When all was said and done, I had lost over 2 liters of blood and they would not give me a transfusion.  I was at Northside for 5 days.  The Baby weighed in at 9lbs 3 oz–my biggest baby.  We named him Truman Hayes Boyanton.  His birthdate is February 29, 2008.  I got over my not wanting that to be his birthday.  He loves his birthday.  When everyone else his age is 100, he will only be 25.  He gets it.  I was a complete wreck for almost a year. My not holding him right after birth had zero affect on our bonding.  He was mine.    We moved when The Baby was 2 months old.  Moving does nothing to help with psycho.  It took me 2 years to lose the damn weight, and FINALLY, FINALLY, my thyroid meds regulated!!!! I have felt like myself for about 7 years now.  I told you….it took an act of God.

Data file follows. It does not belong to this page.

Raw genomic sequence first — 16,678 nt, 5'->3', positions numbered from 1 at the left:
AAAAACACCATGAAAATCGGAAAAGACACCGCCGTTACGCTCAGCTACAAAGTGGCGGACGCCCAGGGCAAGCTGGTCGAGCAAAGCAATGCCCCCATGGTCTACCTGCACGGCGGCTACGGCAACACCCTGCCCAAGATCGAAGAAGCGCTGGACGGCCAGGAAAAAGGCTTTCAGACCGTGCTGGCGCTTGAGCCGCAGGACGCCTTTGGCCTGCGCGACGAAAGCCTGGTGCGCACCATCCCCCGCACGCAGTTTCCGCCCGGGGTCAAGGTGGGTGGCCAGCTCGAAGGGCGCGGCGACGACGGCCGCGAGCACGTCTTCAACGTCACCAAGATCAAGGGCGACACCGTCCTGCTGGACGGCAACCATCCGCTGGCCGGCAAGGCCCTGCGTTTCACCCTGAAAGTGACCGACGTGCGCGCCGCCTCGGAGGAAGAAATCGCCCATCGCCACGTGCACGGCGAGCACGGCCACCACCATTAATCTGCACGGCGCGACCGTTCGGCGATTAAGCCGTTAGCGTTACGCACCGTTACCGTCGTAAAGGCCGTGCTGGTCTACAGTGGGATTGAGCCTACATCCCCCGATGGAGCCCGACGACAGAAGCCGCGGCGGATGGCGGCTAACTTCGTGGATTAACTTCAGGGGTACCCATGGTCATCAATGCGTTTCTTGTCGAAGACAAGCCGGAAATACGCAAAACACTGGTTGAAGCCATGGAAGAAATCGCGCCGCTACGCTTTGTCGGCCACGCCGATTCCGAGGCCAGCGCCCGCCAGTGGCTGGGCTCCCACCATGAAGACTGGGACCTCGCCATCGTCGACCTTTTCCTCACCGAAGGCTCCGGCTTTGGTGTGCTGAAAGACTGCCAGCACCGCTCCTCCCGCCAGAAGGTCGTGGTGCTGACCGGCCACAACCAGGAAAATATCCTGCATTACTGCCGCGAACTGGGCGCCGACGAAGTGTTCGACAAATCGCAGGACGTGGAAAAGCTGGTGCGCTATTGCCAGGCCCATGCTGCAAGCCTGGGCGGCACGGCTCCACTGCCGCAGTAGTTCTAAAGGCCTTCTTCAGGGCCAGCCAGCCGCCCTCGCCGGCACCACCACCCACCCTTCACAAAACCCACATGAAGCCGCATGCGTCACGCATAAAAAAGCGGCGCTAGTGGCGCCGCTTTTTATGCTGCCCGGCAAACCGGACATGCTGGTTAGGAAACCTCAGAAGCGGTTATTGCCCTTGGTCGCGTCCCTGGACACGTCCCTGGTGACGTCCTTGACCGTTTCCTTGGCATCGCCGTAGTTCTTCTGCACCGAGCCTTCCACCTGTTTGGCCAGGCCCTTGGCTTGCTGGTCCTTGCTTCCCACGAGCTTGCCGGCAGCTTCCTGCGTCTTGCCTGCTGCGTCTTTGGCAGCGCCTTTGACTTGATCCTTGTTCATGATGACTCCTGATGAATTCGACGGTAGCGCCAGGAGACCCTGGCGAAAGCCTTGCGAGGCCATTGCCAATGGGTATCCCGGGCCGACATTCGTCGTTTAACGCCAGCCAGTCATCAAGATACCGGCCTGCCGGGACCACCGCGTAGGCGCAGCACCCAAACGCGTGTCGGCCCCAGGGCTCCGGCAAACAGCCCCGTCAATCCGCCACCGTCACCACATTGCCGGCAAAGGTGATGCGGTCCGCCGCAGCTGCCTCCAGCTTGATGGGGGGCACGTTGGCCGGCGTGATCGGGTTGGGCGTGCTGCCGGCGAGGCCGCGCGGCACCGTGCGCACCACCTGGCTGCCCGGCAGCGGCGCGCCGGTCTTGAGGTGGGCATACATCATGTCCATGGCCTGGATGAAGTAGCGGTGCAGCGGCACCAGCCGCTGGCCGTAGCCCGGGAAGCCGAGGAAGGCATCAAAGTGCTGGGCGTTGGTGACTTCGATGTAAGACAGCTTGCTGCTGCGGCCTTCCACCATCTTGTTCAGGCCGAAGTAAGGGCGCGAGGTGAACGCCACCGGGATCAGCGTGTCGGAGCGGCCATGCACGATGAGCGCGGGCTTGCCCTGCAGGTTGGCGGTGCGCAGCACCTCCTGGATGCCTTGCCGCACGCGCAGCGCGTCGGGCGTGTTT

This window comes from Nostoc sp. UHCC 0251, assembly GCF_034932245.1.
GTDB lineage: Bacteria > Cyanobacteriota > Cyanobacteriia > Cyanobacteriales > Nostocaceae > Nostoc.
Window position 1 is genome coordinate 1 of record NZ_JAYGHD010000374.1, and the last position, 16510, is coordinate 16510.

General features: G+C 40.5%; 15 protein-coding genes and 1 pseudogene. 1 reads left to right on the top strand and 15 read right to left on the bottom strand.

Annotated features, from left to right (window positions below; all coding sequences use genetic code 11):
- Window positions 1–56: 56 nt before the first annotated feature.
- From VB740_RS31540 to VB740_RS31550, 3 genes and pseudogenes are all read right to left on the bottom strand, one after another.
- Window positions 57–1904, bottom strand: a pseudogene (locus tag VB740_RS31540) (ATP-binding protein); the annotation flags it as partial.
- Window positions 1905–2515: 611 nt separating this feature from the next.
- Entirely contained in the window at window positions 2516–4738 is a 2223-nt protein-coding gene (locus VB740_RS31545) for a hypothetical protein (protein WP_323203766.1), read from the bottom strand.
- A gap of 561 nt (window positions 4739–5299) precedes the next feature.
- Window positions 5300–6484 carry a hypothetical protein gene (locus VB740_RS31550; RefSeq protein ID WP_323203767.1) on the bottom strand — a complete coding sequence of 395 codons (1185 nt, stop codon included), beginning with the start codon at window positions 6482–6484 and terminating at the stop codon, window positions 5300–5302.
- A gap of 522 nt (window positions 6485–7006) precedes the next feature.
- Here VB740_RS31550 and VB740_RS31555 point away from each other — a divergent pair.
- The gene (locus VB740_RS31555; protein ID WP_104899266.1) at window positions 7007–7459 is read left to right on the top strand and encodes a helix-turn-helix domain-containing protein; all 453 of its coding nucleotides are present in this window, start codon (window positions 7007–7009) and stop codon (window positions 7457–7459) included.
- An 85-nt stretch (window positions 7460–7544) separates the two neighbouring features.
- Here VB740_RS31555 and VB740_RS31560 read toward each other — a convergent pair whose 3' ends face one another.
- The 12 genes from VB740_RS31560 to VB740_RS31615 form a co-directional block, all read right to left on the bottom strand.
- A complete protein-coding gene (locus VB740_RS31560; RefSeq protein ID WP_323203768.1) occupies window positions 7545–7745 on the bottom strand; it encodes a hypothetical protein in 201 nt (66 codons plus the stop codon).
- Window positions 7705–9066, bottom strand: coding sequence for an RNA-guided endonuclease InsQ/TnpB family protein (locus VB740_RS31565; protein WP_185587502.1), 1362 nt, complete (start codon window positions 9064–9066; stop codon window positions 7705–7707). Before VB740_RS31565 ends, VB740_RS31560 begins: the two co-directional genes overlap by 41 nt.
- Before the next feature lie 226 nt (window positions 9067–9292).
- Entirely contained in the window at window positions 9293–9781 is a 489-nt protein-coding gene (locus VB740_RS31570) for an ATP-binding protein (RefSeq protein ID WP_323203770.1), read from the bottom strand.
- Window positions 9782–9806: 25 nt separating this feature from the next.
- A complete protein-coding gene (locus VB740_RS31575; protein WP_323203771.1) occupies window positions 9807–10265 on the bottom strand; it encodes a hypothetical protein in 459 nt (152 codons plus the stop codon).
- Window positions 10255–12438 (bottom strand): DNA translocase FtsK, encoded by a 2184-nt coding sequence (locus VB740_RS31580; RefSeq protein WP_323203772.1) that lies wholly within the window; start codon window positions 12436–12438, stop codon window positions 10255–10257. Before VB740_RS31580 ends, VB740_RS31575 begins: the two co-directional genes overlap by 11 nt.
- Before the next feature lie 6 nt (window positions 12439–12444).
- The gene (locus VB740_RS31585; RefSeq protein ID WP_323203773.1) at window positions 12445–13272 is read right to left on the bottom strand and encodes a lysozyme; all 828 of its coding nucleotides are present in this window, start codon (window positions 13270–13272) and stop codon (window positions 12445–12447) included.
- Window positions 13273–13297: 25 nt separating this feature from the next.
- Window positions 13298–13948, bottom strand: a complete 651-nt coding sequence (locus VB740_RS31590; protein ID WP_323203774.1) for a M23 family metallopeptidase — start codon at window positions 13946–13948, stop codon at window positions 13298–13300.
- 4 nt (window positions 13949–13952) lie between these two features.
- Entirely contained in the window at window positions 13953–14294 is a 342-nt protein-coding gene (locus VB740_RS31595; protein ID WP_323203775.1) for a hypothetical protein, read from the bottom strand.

Protocol has changed for thyroid cancer patients, and after the 5 year mark, I have not had to have another body scan.  As long as my bloodwork comes back looking good, I get an ultrasound every year and I see my doctor every 6 months.  I have moved on.  I rarely even think about the cancer anymore.  What I like to think about it is this:  It was a terrible, scary time in my life,  but at the end of the cancer drama, I got a prize! A great big, bouncing baby boy prize, and I cannot imagine what life would be like without him.

 

 

6 thoughts on “The Prize at the End of The Cancer

  1. An incredible, and I don’t mean that in a ‘good’ way, experience you had to endure. You beat cancer with a stick and a f@ck off and that’s bad-ass. You’re incredible-and I DO mean that in a good way! As much as you had to endure I am so happy you conquered! Hugs and high fives, right here! PS-I think we’re neighbors…GA?

    Liked by 1 person